Book Review: H.G. Wells Classic Collection I
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H.G. Wells Classic Collection I
Illustrations by Les Edwards
Publisher: Gollancz/Orion
Release date: March 2011

While you’re not supposed to judge a book by its cover, there’s no doubt that most people are drawn to a book’s attractive packaging (just look at the Collector’s Edition of J.K. Rowling’s The Tales of Beedle the Bard). And with the rise in popularity of ebooks, thanks to their convenience and low prices, that means that if print books are to continue to sell, publishers need to give consumers incentive to choose print over electronic versions, like supplemental material, illustrations, or collectible packaging. This is what Gollancz, an imprint of Orion, has done with the H.G. Wells Classic Collection I, a 678-page leather-bound hardcover with illustrations by Les Edwards.

This collection contains five of Wells’ most popular science fiction stories: The Time Machine, The Island of Doctor Moreau, The War of the Worlds, The First Men in the Moon, and The Invisible Man. Each chapter begins with a sketch, which alternates throughout the chapters of each book, like goggles and footprints in The Invisible Man and a creature from The Island of Doctor Moreau; there’s also full-page illustrations through the entire collection.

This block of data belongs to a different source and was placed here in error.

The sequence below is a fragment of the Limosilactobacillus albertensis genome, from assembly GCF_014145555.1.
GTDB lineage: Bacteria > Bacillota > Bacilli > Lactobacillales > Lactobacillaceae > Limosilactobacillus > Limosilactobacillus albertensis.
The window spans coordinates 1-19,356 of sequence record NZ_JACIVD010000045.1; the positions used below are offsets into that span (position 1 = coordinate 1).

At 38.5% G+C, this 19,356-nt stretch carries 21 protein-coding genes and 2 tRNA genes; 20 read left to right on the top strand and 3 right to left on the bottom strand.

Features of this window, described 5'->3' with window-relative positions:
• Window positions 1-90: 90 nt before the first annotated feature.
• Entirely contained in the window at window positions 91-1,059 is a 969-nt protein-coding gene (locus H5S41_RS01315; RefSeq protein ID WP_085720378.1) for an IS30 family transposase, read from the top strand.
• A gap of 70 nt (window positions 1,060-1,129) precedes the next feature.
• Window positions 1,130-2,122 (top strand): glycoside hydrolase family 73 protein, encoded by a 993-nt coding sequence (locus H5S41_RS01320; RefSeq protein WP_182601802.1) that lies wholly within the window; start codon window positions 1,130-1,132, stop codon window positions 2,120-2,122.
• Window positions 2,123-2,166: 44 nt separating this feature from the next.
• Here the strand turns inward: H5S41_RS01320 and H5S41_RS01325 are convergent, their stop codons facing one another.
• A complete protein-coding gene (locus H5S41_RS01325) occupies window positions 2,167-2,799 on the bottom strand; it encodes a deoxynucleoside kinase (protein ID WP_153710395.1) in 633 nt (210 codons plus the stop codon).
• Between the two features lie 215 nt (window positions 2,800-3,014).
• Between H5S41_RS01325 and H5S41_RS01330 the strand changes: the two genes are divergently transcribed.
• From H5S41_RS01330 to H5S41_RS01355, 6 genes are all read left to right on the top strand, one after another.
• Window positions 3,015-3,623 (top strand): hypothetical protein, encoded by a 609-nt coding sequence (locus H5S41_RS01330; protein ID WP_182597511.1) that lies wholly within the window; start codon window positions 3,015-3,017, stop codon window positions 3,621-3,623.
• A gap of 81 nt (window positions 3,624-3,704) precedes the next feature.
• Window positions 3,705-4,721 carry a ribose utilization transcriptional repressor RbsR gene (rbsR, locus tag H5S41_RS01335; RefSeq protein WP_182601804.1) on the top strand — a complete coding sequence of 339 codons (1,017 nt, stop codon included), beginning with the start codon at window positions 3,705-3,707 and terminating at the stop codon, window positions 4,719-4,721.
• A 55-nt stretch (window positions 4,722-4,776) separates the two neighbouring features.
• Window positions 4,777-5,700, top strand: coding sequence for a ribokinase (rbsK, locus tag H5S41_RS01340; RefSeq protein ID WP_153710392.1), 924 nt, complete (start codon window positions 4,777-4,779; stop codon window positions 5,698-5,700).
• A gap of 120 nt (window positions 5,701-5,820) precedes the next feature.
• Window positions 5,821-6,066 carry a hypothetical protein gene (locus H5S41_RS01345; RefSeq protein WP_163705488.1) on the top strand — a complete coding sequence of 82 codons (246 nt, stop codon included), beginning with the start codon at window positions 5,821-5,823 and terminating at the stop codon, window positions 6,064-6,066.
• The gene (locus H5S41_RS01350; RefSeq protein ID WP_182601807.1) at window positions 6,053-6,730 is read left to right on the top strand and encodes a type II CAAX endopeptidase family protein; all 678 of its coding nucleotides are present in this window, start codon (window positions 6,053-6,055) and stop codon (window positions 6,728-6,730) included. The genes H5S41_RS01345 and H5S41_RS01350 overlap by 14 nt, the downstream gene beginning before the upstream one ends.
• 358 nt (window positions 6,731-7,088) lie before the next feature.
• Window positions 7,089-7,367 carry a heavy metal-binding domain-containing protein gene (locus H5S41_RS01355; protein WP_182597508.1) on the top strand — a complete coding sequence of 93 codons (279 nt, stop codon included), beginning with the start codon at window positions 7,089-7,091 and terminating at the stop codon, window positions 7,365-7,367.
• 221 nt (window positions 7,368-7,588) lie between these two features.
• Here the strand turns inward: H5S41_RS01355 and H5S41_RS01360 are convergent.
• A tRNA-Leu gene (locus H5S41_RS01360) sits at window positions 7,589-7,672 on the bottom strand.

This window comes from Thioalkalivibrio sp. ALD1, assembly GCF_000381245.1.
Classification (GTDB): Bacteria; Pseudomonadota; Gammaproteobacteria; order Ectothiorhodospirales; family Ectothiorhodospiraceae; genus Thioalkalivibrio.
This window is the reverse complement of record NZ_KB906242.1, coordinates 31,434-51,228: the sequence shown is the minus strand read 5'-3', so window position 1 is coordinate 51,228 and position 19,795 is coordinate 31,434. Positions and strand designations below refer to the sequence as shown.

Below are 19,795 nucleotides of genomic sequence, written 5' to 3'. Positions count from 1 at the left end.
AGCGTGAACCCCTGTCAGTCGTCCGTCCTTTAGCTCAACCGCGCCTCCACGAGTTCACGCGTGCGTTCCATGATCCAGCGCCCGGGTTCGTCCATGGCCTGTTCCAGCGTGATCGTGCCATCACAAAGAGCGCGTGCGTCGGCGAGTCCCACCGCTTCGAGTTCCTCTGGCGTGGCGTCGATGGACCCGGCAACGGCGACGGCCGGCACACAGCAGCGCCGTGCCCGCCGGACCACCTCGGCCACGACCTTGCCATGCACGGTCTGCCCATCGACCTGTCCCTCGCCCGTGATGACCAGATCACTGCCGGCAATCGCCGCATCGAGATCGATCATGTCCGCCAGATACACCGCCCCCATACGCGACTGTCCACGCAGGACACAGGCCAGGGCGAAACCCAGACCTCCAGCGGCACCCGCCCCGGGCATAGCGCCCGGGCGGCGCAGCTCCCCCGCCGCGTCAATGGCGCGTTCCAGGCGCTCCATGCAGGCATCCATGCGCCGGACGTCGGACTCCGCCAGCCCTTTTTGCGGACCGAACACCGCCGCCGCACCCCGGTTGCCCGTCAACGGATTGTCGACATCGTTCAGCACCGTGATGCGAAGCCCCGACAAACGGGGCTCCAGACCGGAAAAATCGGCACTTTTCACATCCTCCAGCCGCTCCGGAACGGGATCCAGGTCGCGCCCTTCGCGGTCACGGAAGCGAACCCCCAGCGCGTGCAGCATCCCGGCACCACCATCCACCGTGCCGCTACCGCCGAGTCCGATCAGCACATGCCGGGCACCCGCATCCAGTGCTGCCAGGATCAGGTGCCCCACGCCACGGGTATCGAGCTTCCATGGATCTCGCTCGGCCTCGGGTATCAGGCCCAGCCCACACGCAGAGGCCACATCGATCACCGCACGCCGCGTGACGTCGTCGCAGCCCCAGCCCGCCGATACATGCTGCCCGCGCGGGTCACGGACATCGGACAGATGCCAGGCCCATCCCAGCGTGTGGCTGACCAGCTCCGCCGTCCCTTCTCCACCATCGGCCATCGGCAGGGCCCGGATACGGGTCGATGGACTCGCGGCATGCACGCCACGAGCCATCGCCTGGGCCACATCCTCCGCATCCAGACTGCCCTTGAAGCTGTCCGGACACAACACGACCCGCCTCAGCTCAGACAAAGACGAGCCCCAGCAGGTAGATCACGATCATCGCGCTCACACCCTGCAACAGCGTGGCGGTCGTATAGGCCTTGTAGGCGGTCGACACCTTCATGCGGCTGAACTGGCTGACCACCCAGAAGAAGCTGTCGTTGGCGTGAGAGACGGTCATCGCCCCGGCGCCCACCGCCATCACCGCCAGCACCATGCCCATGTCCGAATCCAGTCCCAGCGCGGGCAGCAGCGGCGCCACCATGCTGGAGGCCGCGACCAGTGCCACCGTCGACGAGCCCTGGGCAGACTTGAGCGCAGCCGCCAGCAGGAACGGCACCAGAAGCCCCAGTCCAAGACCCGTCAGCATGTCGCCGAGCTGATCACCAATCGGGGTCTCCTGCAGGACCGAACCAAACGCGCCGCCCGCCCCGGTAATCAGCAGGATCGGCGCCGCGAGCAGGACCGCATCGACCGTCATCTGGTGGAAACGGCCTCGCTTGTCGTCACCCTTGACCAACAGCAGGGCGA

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New Edition Of Mark Twain’s ‘Adventures of Huckleberry Finn’ Removes The N-Word
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Next month will see the release of NewSouth Books’ Mark Twain’s Adventures of Tom Sawyer and Huckleberry Finn: The Texts of His Companion Boy Books, which collects the two 19th century classics and revises them to remove an offensive word that, for years now, has been the cause of protests against teaching the books in schools.

The word?: ‘nigger.*’

In NewSouth’s edition, which was revised by Mark Twain scholar Dr. Alan Gribben, all instances of the word ‘nigger’ have been replaced by the word ‘slave’, as has the word ‘injun’, a derogatory term for Native Americans.

Gribben, who is passionate about Twain’s works, told Publishers Weekly he’s not trying to render these works “colorblind,” but that “Race matters in these books. It’s a matter of how you express that in the 21st century.”

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